Los Angeles

Arthur Dubinsky

Beach State College

The documentary photographer normally works with a minimum of camera equipment, attempting to capture moments or incidents as they occur, without the attempt to interpose his own personality or the consciousness of the camera between the viewer and the subject. This is difficult to do, for the very choice of which angle to shoot, or which element of the whole is important brings out the photographer’s background and personality. However, to be successful, to record, to capture a moment is the photographer’s aim. And in this, Mr. Dubinsky is successful.

To do more, to create photographs that either reveal a new aspect of the over-photographed, to present a character study that gives the viewer the knowledge of the complete character of the subject and reveals more of the subject than has been known before—this is more difficult. And here Mr. Dubinsky is not always successful. Only in the three photographs of Russian women worshipping and a rather surrealistic one of a German matron in a flowered hat pointing limply at a stout German gentleman was this extra dimension present. The photographs of the late President Kennedy and President Johnson in conference were of great interest, but more because of their subjects themselves than of any aspect of them revealed by the photographer. The photographs of Dr. Linus Pauling were also of interest because of the subject.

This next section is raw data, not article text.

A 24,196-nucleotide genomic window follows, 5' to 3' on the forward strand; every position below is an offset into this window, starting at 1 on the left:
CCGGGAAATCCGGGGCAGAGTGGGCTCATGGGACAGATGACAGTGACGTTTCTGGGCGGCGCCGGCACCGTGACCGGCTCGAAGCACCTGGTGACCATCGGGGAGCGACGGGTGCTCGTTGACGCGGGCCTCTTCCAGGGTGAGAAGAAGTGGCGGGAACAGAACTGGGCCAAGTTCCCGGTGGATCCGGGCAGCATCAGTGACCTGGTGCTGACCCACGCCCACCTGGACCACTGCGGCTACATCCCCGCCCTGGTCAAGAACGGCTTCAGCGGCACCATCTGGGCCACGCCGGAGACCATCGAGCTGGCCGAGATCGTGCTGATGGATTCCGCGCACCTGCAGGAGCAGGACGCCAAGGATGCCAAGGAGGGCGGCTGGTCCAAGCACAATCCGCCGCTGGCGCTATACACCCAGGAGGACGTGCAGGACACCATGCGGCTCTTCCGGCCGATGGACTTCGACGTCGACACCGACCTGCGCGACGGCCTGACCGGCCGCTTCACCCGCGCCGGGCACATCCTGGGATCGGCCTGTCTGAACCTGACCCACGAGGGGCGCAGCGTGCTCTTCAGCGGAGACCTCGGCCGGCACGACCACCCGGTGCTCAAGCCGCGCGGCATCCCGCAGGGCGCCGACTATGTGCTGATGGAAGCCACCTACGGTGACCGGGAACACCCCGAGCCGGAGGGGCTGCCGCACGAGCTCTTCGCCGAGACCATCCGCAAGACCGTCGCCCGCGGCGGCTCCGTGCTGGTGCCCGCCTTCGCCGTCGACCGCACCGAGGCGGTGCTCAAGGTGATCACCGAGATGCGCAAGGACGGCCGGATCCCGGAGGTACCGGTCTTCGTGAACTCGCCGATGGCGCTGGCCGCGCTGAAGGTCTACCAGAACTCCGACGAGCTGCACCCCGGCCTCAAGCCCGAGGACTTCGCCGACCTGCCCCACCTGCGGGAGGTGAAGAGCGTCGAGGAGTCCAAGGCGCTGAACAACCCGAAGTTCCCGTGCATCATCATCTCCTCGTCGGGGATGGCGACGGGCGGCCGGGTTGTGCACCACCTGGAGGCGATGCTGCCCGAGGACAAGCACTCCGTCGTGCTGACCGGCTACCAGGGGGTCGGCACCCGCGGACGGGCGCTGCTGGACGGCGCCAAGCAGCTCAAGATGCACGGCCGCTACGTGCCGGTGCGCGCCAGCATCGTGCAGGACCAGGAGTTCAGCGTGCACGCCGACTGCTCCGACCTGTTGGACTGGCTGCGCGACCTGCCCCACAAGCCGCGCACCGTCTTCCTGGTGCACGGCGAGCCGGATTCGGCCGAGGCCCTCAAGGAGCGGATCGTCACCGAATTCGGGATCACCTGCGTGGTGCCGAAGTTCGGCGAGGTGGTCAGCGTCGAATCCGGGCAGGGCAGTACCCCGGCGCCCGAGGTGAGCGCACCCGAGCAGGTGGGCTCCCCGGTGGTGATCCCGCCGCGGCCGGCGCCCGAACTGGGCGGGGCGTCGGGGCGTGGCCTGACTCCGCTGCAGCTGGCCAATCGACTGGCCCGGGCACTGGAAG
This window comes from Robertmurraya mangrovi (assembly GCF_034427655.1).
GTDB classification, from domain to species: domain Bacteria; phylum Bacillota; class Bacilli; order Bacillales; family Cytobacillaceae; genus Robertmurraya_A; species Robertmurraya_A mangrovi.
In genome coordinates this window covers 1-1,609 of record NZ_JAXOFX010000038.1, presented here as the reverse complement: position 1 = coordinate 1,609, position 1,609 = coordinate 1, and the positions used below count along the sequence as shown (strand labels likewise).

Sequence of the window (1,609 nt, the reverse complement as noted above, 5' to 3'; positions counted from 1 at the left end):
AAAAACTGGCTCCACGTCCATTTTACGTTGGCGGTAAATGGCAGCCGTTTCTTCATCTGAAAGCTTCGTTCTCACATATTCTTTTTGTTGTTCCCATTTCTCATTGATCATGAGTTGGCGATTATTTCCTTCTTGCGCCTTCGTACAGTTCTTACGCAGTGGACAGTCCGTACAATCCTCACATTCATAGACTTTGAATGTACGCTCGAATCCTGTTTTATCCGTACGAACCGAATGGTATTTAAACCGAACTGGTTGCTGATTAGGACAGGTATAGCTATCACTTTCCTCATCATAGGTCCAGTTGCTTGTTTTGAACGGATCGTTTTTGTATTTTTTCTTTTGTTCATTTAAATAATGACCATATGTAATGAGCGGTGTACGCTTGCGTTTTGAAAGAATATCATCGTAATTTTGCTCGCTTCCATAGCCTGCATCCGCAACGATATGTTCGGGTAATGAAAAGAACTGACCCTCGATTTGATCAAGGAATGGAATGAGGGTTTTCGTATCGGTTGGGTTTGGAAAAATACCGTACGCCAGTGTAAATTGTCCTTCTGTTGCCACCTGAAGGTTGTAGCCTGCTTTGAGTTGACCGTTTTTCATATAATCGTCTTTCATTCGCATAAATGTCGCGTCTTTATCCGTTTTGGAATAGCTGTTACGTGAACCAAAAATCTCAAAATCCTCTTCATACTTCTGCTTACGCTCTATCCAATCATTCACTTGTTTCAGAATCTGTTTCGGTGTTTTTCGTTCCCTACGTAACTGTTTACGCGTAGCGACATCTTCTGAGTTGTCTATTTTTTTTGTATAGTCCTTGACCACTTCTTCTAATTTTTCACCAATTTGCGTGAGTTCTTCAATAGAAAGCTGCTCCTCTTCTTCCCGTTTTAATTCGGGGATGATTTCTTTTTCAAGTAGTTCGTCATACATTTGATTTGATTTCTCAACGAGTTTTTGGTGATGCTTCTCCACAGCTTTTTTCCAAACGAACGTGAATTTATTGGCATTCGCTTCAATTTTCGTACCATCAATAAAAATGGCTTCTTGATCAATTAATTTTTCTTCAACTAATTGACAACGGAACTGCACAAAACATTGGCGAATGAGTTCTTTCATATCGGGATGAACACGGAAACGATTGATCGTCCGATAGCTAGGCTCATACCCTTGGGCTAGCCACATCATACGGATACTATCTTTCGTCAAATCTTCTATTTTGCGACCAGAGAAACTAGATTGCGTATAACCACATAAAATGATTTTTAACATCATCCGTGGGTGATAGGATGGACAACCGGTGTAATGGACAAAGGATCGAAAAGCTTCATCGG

The remainder of the photographs tended to show no special feeling either for psychological insight or for abstraction of the visual essence of the subject.

John Weeks